What started as just another high school robotics project could turn into a career-molding discovery for three Royal Oak High School students.
Freshmen Gordon Stein, Max Schultz, and Julia Stavale built an autonomous robot that detects and locates landmines. It won the top award at the 10th annual World Robofest Championship at Lawrence Technological University this spring, and a $1,000 development grant from the Joint Center for Robotics at the Tank Automotive Research, Development and Engineering Center in Warren.
The students are filing for a patent for the robot called “Seeker” and are working in the rent-free office space of one parent’s firm, Clawson-based Art/Design Group.
“They will be refining it over the next several months,” says Joel Stein, father of Gordon Stein, who helped guide the team.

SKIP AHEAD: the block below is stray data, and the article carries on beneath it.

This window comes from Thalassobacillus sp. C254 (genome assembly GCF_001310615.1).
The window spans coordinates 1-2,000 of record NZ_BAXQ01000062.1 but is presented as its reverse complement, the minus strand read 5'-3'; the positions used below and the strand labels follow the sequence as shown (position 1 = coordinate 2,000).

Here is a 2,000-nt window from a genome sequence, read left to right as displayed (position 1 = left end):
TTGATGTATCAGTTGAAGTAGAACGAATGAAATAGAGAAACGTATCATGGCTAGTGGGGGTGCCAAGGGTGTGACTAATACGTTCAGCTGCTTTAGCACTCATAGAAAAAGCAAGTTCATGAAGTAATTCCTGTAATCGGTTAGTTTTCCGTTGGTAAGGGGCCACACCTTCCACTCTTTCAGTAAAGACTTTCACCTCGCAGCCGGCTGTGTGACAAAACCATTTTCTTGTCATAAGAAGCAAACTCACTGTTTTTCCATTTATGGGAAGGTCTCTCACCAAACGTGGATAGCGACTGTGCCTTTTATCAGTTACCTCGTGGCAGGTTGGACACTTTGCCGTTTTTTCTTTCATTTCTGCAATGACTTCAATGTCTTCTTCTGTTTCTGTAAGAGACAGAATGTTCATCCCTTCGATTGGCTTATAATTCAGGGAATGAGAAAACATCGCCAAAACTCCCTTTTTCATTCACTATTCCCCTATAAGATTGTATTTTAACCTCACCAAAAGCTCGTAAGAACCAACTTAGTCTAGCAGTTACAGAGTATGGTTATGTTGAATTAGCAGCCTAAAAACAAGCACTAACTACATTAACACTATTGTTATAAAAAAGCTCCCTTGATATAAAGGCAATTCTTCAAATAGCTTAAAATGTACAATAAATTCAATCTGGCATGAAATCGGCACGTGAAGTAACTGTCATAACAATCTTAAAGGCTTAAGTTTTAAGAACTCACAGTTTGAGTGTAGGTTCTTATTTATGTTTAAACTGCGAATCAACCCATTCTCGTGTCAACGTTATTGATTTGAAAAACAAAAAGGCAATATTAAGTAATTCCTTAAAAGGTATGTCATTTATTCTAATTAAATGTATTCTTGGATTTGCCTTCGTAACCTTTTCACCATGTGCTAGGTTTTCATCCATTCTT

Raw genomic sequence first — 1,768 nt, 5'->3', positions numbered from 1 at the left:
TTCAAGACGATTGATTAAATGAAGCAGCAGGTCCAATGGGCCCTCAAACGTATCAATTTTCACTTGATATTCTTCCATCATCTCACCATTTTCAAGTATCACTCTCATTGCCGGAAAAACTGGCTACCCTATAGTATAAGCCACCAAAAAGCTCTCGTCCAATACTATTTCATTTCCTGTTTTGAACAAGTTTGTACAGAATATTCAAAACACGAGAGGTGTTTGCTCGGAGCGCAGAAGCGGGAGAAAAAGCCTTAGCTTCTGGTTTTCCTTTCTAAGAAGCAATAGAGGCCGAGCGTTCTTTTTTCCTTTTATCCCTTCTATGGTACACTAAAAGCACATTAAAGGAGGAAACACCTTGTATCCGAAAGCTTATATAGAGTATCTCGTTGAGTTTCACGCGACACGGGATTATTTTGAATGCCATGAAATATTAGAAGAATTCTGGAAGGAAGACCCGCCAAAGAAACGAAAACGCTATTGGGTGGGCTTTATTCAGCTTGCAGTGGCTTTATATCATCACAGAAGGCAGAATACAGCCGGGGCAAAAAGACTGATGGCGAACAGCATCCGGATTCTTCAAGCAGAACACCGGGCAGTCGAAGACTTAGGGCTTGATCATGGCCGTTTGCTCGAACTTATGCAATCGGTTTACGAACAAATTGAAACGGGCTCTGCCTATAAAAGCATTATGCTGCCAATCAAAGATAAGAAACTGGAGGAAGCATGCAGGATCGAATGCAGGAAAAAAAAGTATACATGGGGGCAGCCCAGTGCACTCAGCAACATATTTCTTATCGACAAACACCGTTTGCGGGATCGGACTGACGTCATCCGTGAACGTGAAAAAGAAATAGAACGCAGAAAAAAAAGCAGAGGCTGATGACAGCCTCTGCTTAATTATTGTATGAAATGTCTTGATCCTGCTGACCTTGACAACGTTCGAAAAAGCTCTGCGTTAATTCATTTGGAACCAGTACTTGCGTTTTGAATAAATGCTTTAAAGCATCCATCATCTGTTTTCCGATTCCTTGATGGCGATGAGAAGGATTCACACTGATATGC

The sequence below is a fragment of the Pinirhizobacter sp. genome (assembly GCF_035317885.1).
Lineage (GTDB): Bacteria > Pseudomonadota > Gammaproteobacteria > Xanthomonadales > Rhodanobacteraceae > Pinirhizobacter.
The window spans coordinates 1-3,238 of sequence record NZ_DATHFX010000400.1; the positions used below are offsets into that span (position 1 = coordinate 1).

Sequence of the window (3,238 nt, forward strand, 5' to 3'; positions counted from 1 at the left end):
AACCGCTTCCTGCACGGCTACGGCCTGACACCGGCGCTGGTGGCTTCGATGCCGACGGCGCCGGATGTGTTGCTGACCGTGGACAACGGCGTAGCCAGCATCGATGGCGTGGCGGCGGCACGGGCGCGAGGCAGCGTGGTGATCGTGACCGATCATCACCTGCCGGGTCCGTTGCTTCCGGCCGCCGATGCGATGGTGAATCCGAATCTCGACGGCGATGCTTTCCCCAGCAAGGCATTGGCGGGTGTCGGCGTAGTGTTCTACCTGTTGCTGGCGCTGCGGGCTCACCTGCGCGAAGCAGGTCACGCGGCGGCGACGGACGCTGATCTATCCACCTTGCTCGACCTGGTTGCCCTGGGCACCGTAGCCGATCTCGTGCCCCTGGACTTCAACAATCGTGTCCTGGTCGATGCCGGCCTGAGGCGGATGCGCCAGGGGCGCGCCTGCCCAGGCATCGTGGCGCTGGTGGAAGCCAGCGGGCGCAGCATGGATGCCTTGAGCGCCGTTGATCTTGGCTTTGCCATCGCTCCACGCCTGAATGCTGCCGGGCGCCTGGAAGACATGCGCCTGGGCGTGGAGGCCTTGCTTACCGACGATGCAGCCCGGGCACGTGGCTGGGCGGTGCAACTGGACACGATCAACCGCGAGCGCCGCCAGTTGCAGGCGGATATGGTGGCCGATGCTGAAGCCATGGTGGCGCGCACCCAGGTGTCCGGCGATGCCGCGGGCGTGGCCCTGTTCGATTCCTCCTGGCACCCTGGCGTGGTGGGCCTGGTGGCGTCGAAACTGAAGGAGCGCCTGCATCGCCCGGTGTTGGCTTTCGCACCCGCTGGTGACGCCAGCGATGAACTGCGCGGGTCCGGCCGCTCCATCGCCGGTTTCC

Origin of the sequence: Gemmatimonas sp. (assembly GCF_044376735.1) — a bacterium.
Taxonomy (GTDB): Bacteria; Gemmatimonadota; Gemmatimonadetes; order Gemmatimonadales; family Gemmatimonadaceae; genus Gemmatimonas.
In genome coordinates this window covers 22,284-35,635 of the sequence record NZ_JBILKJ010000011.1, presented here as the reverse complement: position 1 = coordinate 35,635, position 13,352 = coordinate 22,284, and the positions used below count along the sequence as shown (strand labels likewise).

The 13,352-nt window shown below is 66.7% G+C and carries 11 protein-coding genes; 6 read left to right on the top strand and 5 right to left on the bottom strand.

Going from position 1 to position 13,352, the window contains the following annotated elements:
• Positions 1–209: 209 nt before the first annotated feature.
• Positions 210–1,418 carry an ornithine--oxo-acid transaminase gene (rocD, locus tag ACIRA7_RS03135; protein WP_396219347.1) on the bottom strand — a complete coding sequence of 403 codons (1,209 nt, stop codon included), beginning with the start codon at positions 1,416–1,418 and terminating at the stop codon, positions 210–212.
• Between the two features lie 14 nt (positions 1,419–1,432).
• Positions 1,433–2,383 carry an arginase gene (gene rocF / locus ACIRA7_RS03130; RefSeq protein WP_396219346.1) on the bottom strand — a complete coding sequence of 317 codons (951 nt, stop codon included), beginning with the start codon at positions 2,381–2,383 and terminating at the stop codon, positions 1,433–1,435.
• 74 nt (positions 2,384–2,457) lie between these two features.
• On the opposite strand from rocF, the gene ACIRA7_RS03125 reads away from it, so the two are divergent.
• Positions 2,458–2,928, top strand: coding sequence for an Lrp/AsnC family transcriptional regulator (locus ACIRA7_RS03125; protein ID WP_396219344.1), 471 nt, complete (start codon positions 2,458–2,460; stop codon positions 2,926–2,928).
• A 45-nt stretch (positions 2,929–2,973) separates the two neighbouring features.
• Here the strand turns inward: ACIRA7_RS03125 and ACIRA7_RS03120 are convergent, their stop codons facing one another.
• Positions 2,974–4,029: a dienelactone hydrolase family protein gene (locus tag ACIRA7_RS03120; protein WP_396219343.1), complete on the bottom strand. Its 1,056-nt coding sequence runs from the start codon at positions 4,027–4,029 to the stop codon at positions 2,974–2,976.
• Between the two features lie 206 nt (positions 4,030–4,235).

Stein challenged the Homemade Titanium Expos team to work on a project that not only exhibited their robotic expertise but tackled a humanitarian problem. They chose to focus on defusing landmines, (70 people are injured or killed every day by landmines) and researched patents to see what was out there.
The Homemade Titanium Expos came up with an inexpensive vehicle robot that can be used to find some of the 100 million landmines buried in 70 different countries. Seeker cost $148 to build and weighs five pounds, light enough not to set off most landmines. It uses a metal detector sensor to find the mines and marks the spot with a fluorescent dye.
Source: Joel Stein, parental supervisor of Homemade Titanium Expos and Lawrence Technological University
Writer: Jon Zemke